University of Dubuque

    University of Dubuque Theological Seminary – Presbyterian (PCUSA)
 
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History

The University of Dubuque Theological Seminary was founded in 1852 to reach out to German settlers pouring into the Midwest at that time. The seminary provided theological education to those called to serve as evangelists and pastors throughout the Midwest . The school - initially known as Van Vliet Seminary after founder Adrian Van Vliet - was renamed the German Theological School of the Northwest in 1864.

In 1870, the seminary was accepted by the General Assembly of the Presbyterian Church as a theological institution of the church. Because few of the students had college educations, undergraduate studies were eventually added. On June 17, 1920, a new charter was issued, renaming the school the University of Dubuque .

In the mid-twentieth century the three seminaries in Dubuque - UDTS, Wartburg Theological Seminary (then of the American Lutheran Church ), and Aquinas Institute of Theology (Roman Catholic) - began to explore various avenues of ecumenical cooperation. This bore fruit in 1965 when the three schools formed an unprecedented threefold-seminary consortium. UDTS moved its operations to the Aquinas Institute in Dubuque , sharing classroom, library, and living arrangements with Dominican seminarians and faculty. This lasted until 1981, when the Dominicans moved to St. Louis , Missouri , and UDTS returned to the University of Dubuque campus. The consortium with Wartburg still allows crossregistration to both student bodies.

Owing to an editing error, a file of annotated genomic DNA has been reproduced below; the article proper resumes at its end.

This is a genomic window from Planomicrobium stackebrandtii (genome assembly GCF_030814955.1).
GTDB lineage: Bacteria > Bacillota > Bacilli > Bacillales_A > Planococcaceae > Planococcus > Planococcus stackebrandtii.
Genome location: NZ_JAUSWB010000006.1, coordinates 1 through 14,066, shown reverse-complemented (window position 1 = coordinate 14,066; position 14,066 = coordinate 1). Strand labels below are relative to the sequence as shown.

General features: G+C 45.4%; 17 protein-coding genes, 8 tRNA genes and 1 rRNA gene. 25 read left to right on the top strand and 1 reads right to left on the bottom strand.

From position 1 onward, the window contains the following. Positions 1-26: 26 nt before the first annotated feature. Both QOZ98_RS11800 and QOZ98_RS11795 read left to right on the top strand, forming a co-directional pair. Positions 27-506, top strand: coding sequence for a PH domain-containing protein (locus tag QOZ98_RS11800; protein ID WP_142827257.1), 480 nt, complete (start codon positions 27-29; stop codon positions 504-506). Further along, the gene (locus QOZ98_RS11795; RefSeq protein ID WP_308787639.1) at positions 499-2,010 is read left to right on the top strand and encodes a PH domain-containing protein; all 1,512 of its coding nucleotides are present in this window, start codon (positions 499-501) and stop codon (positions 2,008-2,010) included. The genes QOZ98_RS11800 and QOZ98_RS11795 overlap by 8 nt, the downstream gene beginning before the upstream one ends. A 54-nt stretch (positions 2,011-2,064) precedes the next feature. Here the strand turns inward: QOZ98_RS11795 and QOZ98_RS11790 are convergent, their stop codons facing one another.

The 1970s also brought the foundation of the UDTS Native American Program. Native Americans from New York to Alaska have come to Dubuque to train for ministry to help meet the need for pastoral leadership in Native American communities. Since 1998, the seminary has been educating commissioned lay pastors through distance education to provide leadership for smaller congregations.

Throughout its history the faculty and staff of UDTS have been committed to preparing faithful, effective, and compassionate lay and ordained leadership for the church.